The Bank of England warned that the EU referendum is a risk to the UK’s economic stability and carries the risk of a credit crunch.
The central bank’s outlook for financial stability worsened since its last report in November.
The “most significant” domestic risks to financial stability were linked to June 23’s vote on leaving the EU.
The BoE said that the referendum on EU membership could increase credit costs and push the value of the sterling down even more.
“Heightened and prolonged uncertainty has the potential to increase the risk premia investors require on a wide range of UK assets, which could lead to a further depreciation of sterling and affect the cost and availability of financing for a broad range of UK borrowers,” the BoE said in a statement from its Financial Policy Committee.
BoE proposes new limits on the amount buy-to-let landlords can borrow.
The Bank’s Financial Policy Committee also announced proposals to limit how much buy-to-led landlords can borrow, ordering lenders to be stricter and tighter on granting landlords a mortgage.
The FPC said it “remains alert to potential threats to financial stability from rapid growth in buy-to-let mortgage lending.”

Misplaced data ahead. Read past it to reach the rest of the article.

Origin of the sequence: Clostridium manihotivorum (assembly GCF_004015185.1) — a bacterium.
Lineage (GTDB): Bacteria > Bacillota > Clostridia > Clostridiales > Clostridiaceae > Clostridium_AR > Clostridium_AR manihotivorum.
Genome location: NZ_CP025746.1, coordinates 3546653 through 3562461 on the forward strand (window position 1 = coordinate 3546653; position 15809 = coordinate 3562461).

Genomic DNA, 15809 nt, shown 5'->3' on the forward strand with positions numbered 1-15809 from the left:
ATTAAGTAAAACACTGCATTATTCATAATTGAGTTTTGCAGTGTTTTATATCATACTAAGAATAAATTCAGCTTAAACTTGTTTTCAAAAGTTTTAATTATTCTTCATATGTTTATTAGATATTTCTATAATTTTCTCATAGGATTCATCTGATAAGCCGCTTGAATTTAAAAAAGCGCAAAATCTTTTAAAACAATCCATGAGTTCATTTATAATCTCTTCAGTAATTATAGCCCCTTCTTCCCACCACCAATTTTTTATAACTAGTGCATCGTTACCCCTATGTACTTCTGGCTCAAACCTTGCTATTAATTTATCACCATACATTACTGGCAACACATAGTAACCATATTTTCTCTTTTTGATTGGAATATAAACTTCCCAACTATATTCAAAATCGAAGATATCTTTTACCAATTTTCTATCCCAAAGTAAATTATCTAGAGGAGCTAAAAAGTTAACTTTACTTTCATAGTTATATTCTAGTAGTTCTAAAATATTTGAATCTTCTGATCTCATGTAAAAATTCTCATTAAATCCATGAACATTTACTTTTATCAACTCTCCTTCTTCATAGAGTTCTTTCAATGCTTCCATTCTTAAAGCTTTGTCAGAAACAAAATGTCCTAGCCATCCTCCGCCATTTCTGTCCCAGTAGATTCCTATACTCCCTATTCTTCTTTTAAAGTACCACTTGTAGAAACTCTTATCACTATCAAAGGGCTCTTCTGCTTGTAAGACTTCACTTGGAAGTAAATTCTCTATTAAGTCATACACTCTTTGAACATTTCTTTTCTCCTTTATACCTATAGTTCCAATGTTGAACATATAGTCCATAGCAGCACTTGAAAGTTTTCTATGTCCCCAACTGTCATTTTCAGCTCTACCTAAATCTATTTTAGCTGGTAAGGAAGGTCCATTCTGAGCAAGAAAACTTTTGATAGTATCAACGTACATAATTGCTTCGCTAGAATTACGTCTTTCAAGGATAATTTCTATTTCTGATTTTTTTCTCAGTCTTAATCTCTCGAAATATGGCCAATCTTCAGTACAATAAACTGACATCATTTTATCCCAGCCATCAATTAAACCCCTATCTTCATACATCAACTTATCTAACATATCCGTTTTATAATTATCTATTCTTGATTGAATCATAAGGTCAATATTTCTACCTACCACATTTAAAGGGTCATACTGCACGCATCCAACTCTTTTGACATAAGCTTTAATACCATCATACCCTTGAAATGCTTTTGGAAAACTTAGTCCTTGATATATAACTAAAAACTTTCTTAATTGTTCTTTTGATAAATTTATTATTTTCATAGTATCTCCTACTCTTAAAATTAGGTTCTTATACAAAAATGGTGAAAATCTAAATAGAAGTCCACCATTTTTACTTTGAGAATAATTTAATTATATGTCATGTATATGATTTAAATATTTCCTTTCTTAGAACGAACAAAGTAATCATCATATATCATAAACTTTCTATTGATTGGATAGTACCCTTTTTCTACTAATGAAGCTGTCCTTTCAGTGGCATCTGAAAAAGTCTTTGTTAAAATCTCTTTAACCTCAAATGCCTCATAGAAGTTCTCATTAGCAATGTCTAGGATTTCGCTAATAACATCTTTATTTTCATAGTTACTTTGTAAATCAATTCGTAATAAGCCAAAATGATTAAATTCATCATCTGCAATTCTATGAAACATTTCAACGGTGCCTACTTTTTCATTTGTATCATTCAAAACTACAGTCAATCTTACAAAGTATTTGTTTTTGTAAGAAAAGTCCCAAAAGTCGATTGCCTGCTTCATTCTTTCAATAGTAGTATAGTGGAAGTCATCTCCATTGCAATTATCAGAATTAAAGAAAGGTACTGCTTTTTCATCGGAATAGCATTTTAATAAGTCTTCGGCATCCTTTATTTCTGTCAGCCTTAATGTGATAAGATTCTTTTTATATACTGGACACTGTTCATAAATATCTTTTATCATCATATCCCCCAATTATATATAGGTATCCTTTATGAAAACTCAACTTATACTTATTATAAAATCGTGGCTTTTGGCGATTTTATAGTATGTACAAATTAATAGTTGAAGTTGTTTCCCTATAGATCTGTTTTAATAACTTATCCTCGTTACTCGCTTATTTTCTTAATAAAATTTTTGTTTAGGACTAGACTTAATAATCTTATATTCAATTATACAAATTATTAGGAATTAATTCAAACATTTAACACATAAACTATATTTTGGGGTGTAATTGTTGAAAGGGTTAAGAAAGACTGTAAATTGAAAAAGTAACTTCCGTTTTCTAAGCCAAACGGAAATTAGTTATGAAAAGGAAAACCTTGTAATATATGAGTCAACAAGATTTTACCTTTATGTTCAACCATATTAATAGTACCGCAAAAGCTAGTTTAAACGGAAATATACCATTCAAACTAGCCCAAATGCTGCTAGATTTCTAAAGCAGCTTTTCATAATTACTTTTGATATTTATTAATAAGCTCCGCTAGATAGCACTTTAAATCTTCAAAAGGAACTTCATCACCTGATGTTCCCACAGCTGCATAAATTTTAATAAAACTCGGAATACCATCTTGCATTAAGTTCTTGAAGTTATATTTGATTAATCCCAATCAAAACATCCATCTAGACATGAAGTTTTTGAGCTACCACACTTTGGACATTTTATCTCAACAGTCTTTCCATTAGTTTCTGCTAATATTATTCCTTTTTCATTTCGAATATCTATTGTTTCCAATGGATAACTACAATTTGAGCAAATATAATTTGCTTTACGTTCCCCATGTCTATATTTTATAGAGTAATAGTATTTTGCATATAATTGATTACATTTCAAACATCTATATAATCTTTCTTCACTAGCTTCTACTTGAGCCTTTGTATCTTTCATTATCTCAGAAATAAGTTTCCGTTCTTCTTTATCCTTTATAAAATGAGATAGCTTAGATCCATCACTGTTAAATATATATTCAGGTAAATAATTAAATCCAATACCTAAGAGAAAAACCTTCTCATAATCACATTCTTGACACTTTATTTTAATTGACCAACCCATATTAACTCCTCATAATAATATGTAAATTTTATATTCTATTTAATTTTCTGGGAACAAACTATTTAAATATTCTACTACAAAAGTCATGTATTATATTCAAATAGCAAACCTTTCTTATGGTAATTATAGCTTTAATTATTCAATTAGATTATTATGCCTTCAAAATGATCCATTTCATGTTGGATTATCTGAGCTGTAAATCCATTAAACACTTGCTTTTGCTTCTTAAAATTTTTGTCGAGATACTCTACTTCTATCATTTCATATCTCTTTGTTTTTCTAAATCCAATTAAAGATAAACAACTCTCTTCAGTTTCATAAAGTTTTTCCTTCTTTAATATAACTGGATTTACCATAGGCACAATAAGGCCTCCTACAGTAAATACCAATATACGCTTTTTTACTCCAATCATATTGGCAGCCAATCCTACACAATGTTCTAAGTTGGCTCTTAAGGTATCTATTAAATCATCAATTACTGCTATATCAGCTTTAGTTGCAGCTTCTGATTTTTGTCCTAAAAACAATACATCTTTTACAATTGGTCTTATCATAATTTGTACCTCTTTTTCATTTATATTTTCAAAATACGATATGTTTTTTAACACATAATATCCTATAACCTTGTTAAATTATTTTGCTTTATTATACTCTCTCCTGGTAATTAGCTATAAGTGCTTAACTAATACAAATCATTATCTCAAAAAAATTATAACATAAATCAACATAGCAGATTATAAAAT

In 2015 the stock of buy-to-let mortgages rose by 11.5% versus an unchanged amount of lending to owner occupiers.
The new rules proposed by the BoE’s Prudential Regulation Authority could reduce lending to landlords by up to 20% over the next three years.
The PRA said in its Consulation Paper that its proposals were designed to “ensure that firms conduct their buy-to-let business in a prudent manner. They aim to “prevent a marked loosening in buy-to-let underwriting standards and to curtail inappropriate lending and the potential for excessive credit losses.”
The PRA proposes that all firms use an affordability test when assessing a buy-to-let mortgage contract in the form of either an ICR test; and/or an income affordability test.
In addition, firms should give consideration to:
All costs associated with renting out the property where the landlord is responsible for
Any tax liability associated with the property; and
Where personal income is being used to support the rent, the borrower’s income tax,
national insurance payments, credit commitments, committed expenditure, essential
expenditure and living costs.